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Integrated geophysical exploration of the north east Troodos Ophiolite, Cyprus.

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posted on 2015-11-19, 09:04 authored by Nicholas John Cooper
Troodos Ophiolite is a remnant of Tethyan oceanic crust of Cretaceous age with well-preserved but complex extensional tectonics along its northern flank. Recent geological studies have provided improved models for the formation and extension environment of Troodos and its associated mineralisation. A geophysical program of seismic refraction, electromagnetic (MT-TEM) and potential field exploration has evaluated and developed aspects of these models. Analysis of aeromagnetic, satellite, and regional geophysical datasets suggests that the Solea and younger Larnaca ridge structures are comprised of NNW-NW oriented half graben cut by near-orthogonal transcurrent features. The known mineralisation was controlled by the extensional faulting. Although partially obscured by sediments, the Larnaca structure exhibits clearer regional anomalies and its western flank was the focus of the seismic refraction and MT-TEM surveys. Four refraction lines were recorded parallel and perpendicular to the proposed Larnaca axis. The 2D velocity structure of the oceanic Layer 2 and upper Layer 3 equivalent units was modelled to depths of 2.5-3.0 km, and revealed NW trending, normally faulted half graben dissected by reactivated ENE faulting with minor transform displacement. The compartmentalized "chequer board" tectonics are down faulted at the ophiolite-sediment contact, and the sediments thin towards the Larnaca axis. An apparent moho reflection occurred at 6.0 - 7.0 km. The MT-TEM and potential field data confirmed and constrained the Larnaca extensional model. Detailed TEM reconnaissance studies on a 3.31 km2 grid at Mathiatis-Sha modelled the Layer 2 resistivity structure to depths of 300 m, and refined the relationship between faulting and mineralisation for northern Troodos. Rigourous testing of the TEM method has established it as a powerful mineral exploration tool in the ophiolitic environment. The integrated model correlates with modern and ancient analogues and provides a framework for tectonic studies within an intermittent spreading regime.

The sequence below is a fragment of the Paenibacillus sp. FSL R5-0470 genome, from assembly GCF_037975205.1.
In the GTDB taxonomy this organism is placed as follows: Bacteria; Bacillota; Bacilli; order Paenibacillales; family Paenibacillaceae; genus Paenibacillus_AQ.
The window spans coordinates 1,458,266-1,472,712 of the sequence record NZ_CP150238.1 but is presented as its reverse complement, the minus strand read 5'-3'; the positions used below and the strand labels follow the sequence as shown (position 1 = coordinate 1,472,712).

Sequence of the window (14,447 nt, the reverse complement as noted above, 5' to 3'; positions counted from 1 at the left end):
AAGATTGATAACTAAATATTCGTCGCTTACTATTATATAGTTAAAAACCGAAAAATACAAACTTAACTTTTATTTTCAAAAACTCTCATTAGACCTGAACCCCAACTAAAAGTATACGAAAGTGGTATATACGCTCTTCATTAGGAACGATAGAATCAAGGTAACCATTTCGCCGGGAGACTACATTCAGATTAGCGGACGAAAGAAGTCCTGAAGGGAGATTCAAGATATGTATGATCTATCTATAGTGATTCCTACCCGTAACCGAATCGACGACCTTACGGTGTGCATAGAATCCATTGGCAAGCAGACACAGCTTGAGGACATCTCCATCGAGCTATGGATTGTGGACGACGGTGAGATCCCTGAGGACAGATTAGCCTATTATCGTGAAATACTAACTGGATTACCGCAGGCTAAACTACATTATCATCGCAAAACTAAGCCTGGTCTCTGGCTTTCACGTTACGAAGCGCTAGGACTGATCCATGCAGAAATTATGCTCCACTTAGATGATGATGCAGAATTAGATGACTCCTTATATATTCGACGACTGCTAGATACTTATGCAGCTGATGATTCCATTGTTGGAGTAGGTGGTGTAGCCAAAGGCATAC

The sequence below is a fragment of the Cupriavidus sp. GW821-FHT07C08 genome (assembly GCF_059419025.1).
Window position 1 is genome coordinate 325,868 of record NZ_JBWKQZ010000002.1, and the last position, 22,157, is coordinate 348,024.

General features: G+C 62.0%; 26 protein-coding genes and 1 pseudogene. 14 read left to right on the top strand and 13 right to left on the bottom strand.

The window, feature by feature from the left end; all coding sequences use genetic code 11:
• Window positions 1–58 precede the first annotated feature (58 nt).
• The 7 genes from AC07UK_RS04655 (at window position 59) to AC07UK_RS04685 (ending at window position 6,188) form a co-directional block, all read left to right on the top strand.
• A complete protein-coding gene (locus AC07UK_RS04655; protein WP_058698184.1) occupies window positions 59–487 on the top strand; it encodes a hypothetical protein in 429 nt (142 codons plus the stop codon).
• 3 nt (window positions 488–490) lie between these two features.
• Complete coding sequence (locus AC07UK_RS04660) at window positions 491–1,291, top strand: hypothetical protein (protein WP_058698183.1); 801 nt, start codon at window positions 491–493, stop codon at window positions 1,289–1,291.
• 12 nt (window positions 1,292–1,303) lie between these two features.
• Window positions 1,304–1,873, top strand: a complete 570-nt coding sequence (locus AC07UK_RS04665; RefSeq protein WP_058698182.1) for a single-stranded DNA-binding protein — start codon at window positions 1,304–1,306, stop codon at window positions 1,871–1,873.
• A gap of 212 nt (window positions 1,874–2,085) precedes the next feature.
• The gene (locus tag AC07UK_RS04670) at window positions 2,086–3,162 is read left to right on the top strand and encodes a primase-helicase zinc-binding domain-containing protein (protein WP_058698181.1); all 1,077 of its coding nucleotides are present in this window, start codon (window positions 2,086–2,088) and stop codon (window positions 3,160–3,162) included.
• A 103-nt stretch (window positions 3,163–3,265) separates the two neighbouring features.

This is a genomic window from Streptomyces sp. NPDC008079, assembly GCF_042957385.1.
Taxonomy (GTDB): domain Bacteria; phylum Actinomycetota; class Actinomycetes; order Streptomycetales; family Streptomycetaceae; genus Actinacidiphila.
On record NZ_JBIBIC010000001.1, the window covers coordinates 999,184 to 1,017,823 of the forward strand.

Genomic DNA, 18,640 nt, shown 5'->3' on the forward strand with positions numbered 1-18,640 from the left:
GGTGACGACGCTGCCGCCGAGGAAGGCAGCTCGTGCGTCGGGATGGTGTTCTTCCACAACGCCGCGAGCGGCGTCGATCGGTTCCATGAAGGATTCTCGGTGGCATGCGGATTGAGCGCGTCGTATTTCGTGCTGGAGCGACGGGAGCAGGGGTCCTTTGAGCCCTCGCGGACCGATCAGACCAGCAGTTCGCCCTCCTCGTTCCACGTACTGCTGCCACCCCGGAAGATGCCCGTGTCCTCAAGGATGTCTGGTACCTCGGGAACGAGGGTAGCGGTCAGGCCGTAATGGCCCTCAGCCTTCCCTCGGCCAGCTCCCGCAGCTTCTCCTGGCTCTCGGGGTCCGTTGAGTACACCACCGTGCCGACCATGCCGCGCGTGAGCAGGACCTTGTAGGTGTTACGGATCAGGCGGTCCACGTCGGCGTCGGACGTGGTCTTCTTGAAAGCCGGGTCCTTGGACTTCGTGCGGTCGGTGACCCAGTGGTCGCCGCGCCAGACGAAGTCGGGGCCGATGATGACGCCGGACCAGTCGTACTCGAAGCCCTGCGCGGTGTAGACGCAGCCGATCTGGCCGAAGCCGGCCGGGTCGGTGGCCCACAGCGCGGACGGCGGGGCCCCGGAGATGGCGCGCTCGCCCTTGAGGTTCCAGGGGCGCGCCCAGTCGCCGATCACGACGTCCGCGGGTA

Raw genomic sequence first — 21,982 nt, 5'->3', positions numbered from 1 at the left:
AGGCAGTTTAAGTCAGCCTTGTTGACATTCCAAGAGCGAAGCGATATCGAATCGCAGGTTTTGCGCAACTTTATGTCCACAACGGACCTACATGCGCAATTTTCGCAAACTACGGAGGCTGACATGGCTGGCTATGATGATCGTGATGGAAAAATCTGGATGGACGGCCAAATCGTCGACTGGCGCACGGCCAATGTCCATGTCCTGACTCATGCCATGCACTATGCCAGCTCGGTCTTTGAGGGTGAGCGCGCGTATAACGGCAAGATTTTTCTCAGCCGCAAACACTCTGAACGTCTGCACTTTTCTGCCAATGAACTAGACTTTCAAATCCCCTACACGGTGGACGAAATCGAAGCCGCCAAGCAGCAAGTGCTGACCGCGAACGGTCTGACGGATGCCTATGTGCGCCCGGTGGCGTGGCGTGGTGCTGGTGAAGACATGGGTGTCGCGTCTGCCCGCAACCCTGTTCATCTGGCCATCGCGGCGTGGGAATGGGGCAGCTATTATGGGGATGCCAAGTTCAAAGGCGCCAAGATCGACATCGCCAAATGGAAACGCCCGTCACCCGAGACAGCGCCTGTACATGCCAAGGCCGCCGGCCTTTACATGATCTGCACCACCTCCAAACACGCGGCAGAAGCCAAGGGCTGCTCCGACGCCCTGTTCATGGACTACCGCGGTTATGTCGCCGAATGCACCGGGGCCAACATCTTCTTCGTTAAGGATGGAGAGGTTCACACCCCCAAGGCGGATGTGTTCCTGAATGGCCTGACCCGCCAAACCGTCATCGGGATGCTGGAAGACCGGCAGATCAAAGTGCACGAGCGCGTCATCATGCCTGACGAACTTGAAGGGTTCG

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University of Leicester

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  • Doctoral

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  • PhD



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